How the APR, or Annual Percentage Rate Works with Credit Cards

One of the most important factors when deciding which credit card to choose is a comparison of the APR, or Annual Percentage Rate. This is the cost of credit, the actual interest rate, determined on an annual basis and expressed as a yearly rate. By comparing the APR of credit cards, you can determine which card will cost you most, barring fees such as late payment charges, ATM fees, or cash advance charges. The APR offers a standardized way to compare yearly interest rates, whether the interest is computed on a daily, monthly, or yearly basis.
Under the federal Truth in Lending Act, credit card companies must provide you with information about the APR. If you understand the APR, you have a better chance of making your money work for you. When it comes to calculating the APR, you will have to do a little math, but it is well worth the effort to know exactly where you stand, financially speaking.

If you look at your credit card statement, you'll find that the finance charge, interest, is expressed both as a periodic rate and an annual percentage rate. If you divide the annual percentage rate by 12, you will come up with the monthly periodic rate. It is important to recognize that when you sign up for a credit card, you are signing a contract. If you understand how the interest on your account is calculated, you are much more likely to use your credit card wisely.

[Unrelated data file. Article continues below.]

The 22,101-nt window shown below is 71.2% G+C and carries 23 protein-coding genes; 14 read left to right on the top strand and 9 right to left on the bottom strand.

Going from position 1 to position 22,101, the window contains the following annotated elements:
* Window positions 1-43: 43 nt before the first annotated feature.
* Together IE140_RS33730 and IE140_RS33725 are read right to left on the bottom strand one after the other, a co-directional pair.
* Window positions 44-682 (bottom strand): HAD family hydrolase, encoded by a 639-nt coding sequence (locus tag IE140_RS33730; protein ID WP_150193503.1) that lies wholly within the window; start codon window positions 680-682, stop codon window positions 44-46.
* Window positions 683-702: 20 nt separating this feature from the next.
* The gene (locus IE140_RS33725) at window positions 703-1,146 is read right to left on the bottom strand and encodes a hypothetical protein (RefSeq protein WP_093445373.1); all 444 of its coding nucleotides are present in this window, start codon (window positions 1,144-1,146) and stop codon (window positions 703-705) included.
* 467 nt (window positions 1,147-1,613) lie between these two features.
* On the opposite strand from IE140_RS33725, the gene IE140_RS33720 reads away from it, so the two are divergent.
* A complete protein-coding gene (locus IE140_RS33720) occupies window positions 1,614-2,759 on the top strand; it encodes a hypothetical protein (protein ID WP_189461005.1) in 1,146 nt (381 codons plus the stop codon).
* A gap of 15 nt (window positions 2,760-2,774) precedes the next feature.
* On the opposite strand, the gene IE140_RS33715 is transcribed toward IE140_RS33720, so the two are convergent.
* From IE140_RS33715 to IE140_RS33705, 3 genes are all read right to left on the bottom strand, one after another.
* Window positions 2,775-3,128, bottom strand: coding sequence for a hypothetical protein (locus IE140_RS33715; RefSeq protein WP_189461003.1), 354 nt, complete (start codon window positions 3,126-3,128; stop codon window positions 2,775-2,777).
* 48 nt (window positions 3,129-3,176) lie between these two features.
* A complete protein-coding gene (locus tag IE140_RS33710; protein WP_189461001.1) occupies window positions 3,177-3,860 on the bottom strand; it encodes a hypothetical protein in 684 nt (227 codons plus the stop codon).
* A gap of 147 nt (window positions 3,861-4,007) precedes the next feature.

There are other things you need to know about the APR. Your card may, in fact, carry different APRs for various transactions. For instance, regular purchases might be subject to an APR of 16 percent, while cash advances carry an APR of 19 percent. Also, if your card has a variable rate, it can be altered throughout the year. You should consider reading your credit card agreement and talking to a customer service representative to find out more information about your card's APR.
You should also consider selecting a card with an APR that is appropriate to your needs.

For example, if you are able to pay your balance in full at the end of the month, select a card with a low annual fee. In such a situation, you can afford a card with a higher APR, since you will not be carrying a balance. However, if you will not be able to pay off your balance at the end of the month, select a card with a lower APR.
You can also use the APR to your own personal advantage. If you carry a balance on your credit card, pay more each month. That way, even if you face a high APR, you can minimize the interest you pay on the card. It's important to recognize that, if you only pay the minimum balance each month, you will have to pay more interest. It will also take you longer to pay off your debt.

Source by Ronald Goodpaster

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